Paris fashion week strutting under cloudy economy
PARIS (Reuters) - Paris Fashion Week kicked off on Tuesday under a cloud of economic pessimism mixed with uncertainty about the creative direction of some of the world's biggest fashion brands including Dior, Louis Vuitton, Celine and Yves Saint Laurent.
After New York, London and Milan, Paris closes the season of presentations for next spring and summer with nine days of shows at which designers will be fighting for buyers and media attention amid worries about a possible economic slowdown.
In an early sign of trouble, Barbara Bui, one of France's few listed fashion brands, said earlier this month trading had become more unpredictable as it was concerned rising European taxes could affect consumer spending.
The next three months to Christmas is the make-or-break period for fashion brands when they sell the most products at full price. It is also when orders for next spring are made.
In France, business and consumer confidence slumped in September as investors questioned the solidity of the banking system, future growth prospects and whether the current euro zone debt crisis could be solved.
Making the industry's future even more of a guessing game, many top fashion houses are looking to for a next generation of designers to inject youth and excitement.
Christian Dior's show on Friday will be the talk of the town as the brand is still without a designer six months after the departure of John Galliano whose career at the French house ended abruptly after making anti-Semitic remarks at a Paris bar.
Dior's first show without Galliano in July was panned by critics as confusing and too zany.
Sources close to LVMH, the world's biggest maker of luxury goods which controls Dior, say Marc Jacobs, currently designer at sister brand Louis Vuitton, could succeed Galliano.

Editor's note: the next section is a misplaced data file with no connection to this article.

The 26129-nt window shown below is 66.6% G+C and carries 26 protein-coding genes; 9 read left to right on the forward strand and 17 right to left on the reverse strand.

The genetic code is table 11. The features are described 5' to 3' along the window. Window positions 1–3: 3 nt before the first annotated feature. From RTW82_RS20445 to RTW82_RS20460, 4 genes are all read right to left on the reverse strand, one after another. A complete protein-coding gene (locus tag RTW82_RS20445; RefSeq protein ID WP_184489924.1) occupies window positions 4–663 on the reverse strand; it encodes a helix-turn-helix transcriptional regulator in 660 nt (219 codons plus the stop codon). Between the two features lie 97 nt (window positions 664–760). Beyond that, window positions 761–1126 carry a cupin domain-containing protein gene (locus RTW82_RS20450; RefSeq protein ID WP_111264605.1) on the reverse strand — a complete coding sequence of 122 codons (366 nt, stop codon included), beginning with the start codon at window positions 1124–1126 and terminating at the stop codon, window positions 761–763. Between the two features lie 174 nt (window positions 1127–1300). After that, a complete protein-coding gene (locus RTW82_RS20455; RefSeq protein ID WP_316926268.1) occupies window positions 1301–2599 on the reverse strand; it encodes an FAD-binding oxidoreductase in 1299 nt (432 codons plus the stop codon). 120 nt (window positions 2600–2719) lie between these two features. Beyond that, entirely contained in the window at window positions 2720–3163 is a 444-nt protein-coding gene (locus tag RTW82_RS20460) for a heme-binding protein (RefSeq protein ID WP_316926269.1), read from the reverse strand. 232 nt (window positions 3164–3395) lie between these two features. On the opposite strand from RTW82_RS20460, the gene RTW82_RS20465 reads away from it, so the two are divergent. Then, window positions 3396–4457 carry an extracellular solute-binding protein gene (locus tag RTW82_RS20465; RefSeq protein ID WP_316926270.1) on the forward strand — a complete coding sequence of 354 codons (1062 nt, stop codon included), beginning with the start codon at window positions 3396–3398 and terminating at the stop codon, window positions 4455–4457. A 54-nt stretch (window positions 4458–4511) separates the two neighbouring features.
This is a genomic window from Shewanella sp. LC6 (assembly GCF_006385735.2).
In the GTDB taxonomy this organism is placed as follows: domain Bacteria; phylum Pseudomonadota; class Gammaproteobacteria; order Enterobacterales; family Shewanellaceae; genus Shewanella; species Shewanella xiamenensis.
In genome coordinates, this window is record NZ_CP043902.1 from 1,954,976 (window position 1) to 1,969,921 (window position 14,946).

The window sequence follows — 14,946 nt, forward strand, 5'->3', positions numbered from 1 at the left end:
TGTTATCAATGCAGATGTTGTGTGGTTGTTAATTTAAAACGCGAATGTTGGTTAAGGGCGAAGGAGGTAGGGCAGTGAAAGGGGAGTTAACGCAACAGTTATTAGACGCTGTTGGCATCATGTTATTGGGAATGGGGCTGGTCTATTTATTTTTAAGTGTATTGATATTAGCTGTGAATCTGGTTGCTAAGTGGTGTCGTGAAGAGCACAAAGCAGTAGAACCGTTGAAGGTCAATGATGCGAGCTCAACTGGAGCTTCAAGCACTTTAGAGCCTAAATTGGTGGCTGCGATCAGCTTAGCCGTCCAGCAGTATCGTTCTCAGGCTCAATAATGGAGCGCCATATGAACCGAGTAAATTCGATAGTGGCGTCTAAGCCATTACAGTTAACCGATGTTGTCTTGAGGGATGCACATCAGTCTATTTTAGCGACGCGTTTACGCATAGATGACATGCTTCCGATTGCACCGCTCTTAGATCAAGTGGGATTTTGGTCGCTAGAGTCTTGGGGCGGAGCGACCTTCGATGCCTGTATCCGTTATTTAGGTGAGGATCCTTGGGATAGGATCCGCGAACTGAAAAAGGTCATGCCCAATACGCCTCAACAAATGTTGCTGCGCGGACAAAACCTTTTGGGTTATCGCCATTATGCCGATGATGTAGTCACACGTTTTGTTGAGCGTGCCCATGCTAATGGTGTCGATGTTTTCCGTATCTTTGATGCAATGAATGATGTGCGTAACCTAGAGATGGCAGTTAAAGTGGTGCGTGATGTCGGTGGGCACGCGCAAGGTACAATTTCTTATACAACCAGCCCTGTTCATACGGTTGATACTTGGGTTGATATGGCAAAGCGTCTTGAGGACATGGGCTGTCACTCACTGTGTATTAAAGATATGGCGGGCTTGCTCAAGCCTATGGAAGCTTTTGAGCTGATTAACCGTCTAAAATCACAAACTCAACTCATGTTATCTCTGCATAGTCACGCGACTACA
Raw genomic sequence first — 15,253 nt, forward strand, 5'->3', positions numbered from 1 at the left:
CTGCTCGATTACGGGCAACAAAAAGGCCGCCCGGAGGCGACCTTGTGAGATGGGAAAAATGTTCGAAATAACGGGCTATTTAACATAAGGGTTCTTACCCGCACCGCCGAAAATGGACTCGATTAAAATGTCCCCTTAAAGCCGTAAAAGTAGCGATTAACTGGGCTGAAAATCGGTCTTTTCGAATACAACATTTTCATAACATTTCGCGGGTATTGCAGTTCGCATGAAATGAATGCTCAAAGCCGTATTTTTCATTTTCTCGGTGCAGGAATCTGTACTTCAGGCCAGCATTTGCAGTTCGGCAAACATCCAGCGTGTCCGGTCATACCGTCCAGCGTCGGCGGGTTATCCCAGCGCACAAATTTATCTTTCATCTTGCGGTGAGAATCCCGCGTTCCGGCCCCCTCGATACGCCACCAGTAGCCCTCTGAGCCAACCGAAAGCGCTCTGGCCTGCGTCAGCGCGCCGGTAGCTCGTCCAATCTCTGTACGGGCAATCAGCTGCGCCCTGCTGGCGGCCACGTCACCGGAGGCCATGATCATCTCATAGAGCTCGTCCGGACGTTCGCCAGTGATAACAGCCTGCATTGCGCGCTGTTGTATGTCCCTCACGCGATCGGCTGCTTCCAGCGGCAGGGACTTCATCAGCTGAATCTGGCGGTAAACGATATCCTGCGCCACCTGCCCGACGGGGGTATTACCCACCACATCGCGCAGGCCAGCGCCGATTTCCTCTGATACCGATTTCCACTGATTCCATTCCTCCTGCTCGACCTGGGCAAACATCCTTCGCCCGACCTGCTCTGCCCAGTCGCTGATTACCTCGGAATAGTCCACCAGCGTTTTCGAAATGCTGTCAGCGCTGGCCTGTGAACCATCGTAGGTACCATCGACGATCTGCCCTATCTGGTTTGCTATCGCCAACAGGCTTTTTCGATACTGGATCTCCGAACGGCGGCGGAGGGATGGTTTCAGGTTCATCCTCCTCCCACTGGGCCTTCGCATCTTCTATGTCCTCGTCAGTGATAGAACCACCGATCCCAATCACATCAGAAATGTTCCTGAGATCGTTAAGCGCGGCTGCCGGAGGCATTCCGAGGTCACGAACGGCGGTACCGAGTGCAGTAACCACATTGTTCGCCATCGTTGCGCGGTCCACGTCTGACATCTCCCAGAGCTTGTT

But media reports suggest negotiations are proving difficult partly for money reasons. If it happened, the move would trigger a new series of revolving doors within LVMH's stable of fashion brands and other fashion companies.
Late on Monday, Yves Saint Laurent moved to quash media speculation that Raf Simons, Jil Sander's current designer, could replace Stefano Pilati at the French fashion brand.
There has also been speculation Phoebe Philo, the creative head at Celine who has successfully revamped the brand since 2008 with her minimalist style, could take over at Louis Vuitton if Jacobs left for Dior.
Much of the fashion press in recent weeks has been welcoming Jacob's potential arrival at Dior as he is regarded as a safe pair of hands with a proven track record.
Jacobs is credited with helping turn Louis Vuitton into the world's biggest luxury brand, raking in nearly 6 billion euros ($8 billion) in annual sales and generating more than half of LVMH's operating profits.
Discussions regarding Jacobs come as Louis Vuitton recently named Jordi Constans, a former Danone executive, as successor to current chief executive Yves Carcelle after a transition year and starting in early 2013.
Louis Vuitton's show on Wednesday will be among the last of Paris Fashion Week. Prior to it, fashion experts will focus on Lanvin, which like Dior is on Friday and is seen as a trend-setter.
Other major shows include Hermes and John Galliano - its first without its founding designer - on Sunday. Later on Tuesday, all eyes will be on Chanel, Valentino and Alexander McQueen's whose designer Sarah Burton is all the rage since she designed Kate Middleton's wedding dress.
Much of focus will also be on the performance of newcomers following an unprecedented wave of departures last spring at high-profile brands such as Balmain, Azzaro, Chloe, Cacharel and Kenzo. Their respective successors will be presenting their first collections this week.
Fashion watchers will also expect an update at Sonia Rykiel, one of the last family-controlled French fashion houses, which is looking for investors to expand in new markets such as Asia.
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